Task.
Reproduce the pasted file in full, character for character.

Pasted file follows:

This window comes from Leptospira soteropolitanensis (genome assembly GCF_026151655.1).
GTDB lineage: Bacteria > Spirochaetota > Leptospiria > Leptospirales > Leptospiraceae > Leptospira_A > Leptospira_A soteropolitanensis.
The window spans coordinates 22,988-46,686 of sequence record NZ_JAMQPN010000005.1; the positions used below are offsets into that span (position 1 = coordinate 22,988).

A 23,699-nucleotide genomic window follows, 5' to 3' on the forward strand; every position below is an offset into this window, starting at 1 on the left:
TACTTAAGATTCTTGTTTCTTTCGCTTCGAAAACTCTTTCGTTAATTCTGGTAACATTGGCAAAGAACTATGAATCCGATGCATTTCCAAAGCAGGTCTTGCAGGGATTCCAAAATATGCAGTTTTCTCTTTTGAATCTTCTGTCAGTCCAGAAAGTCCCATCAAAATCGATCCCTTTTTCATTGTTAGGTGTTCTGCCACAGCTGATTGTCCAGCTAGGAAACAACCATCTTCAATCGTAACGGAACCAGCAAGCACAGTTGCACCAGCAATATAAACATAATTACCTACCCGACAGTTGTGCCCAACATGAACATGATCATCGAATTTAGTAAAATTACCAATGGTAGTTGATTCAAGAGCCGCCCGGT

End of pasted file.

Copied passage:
This window comes from Leptospira soteropolitanensis (genome assembly GCF_026151655.1).
GTDB lineage: Bacteria > Spirochaetota > Leptospiria > Leptospirales > Leptospiraceae > Leptospira_A > Leptospira_A soteropolitanensis.
The window spans coordinates 22,988-46,686 of sequence record NZ_JAMQPN010000005.1; the positions used below are offsets into that span (position 1 = coordinate 22,988).

A 23,699-nucleotide genomic window follows, 5' to 3' on the forward strand; every position below is an offset into this window, starting at 1 on the left:
TACTTAAGATTCTTGTTTCTTTCGCTTCGAAAACTCTTTCGTTAATTCTGGTAACATTGGCAAAGAACTATGAATCCGATGCATTTCCAAAGCAGGTCTTGCAGGGATTCCAAAATATGCAGTTTTCTCTTTTGAATCTTCTGTCAGTCCAGAAAGTCCCATCAAAATCGATCCCTTTTTCATTGTTAGGTGTTCTGCCACAGCTGATTGTCCAGCTAGGAAACAACCATCTTCAATCGTAACGGAACCAGCAAGCACAGTTGCACCAGCAATATAAACATAATTACCTACCCGACAGTTGTGCCCAACATGAACATGATCATCGAATTTAGTAAAATTACCAATGGTAGTTGATTCAAGAGCCGCCCGGT